Oct 3
End of A term

Oct 10
Carolina Ruiz
"Discovering Correlations in Sequential Data"

Oct 17
Term break

Oct 24
Tracy A. Hammond, MIT AI Lab.
"Sketch Recognition in Software Design and Other Domains"
Sketching is a natural and integral part of software design. Software developers use sketching to aid in the brainstorming of ideas, visualizing of program organization, and understanding of requirements. We want to allow software design meetings to continue as they are, with software designers discussing the design and drawing free-hand sketches of these designs on a whiteboard. We use sketch recognition to recognize and interpret these designs without interfering with the current design process. Because the diagrams are interpreted, we provide natural editing capabilities to the designers, allowing the users to edit their original strokes in an intuitive way. The interpreted diagrams are used to automatically generate stub code using a software engineering tool. Software design meetings are videotaped to capture visual and spoken design information unobtrusively. When drawn items are interpreted, we use these understood sketch events to index the videotape of the software design meeting.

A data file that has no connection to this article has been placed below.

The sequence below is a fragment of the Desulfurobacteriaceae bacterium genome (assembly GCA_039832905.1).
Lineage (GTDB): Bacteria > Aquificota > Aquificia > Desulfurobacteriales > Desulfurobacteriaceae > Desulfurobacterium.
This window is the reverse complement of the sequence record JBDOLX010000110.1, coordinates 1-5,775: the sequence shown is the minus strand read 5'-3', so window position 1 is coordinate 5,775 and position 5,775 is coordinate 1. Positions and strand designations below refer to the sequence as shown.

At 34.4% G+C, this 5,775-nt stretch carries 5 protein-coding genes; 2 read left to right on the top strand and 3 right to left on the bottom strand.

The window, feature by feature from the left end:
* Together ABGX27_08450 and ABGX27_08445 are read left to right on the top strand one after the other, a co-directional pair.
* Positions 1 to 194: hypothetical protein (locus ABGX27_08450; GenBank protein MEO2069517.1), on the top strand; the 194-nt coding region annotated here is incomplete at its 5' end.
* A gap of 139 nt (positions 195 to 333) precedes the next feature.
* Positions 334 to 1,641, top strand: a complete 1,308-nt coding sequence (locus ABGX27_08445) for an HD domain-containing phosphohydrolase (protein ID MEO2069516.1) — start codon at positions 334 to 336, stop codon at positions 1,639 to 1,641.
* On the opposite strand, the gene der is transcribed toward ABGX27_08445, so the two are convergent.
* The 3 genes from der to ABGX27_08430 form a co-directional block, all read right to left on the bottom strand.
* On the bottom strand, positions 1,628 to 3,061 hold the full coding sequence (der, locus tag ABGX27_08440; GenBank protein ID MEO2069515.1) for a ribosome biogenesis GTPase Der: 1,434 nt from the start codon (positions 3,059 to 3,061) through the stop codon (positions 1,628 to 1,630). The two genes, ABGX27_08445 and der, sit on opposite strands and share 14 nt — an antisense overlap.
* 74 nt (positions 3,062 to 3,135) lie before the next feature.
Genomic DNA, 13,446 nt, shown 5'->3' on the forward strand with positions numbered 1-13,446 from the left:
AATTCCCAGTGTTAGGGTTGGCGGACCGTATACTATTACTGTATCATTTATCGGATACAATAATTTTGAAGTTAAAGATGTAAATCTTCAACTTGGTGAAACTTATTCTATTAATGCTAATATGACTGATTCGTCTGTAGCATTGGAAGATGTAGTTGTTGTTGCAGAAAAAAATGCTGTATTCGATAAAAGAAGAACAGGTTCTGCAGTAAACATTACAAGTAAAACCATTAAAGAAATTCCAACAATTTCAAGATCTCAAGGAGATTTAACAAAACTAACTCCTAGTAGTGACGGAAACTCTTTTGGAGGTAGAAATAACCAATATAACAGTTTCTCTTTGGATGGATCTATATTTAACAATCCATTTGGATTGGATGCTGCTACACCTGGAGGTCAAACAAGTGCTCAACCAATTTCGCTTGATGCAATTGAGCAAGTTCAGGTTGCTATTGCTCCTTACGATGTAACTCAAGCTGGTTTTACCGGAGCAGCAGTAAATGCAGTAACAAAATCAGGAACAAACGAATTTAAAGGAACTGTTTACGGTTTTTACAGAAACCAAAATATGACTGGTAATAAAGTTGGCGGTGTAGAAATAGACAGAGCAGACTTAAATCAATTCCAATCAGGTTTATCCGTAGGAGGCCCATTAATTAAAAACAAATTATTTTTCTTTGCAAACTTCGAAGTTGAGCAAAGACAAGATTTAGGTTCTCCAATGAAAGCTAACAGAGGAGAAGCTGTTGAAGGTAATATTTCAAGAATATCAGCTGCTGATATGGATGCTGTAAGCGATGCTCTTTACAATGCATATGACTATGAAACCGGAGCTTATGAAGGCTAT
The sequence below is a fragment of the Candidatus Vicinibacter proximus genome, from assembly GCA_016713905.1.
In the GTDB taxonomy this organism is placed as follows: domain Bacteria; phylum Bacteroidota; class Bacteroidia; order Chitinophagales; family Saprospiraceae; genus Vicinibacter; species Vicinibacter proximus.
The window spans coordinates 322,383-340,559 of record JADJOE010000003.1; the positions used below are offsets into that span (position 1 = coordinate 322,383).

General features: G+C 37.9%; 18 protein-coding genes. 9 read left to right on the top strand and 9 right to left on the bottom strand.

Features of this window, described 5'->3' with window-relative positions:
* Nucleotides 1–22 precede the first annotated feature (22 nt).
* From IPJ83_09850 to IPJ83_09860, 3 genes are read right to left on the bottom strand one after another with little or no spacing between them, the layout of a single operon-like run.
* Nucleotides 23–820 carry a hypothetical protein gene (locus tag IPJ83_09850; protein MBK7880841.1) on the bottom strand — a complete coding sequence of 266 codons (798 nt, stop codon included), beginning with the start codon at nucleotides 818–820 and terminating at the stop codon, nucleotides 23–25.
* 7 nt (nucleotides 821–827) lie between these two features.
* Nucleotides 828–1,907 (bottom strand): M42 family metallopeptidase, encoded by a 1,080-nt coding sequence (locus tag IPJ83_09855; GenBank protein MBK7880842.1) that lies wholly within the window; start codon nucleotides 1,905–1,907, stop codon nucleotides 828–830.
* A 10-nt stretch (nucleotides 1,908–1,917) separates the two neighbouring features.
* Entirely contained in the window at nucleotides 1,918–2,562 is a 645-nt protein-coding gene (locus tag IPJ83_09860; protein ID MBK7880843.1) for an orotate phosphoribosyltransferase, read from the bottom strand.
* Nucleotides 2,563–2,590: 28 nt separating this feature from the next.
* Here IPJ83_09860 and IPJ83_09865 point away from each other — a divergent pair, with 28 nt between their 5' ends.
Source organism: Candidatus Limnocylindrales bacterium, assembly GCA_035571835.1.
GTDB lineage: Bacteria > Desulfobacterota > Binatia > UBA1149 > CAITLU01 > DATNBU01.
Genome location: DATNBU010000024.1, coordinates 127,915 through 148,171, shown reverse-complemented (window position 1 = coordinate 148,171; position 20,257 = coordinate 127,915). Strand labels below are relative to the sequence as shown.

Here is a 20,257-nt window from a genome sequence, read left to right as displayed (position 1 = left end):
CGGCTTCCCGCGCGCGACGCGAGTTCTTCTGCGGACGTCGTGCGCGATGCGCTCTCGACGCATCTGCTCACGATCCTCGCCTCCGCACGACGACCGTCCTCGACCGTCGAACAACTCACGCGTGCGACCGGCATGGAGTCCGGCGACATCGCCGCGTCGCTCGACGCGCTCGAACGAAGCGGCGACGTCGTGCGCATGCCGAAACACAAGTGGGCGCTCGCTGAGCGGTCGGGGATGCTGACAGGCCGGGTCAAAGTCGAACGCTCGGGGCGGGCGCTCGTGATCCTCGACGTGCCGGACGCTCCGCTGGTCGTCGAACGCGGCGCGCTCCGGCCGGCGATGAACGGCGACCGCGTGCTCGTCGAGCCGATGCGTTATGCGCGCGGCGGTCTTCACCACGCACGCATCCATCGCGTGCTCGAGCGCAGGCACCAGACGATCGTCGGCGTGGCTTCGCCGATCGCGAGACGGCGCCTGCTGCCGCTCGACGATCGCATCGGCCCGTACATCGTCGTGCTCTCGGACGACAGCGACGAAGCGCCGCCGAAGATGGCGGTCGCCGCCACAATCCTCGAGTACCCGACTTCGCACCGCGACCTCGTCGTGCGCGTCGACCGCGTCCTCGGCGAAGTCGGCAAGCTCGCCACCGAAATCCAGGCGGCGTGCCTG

Software design is not the only domain that can benefit from sketch recognition. We wish to allow users to add sketch recognition to their system without implementing the sketch recognition code details themselves. For this we propose a domain description language used to describe domain-specific information to a domain-independent sketch recognition system. Although the language is primarily based on shape, the domain description can include any type of information that would be helpful to the recognition process, such as stroke order or direction. The language consists of predefined shapes, constraints, and editing behaviors, as well as a syntax for specifying a domain description.

Oct 31
Aparna Varde
Presentation and discussion of:
Agma Traina, Caetano Traina, Spiros Papadimitrou & Christos Faloustaos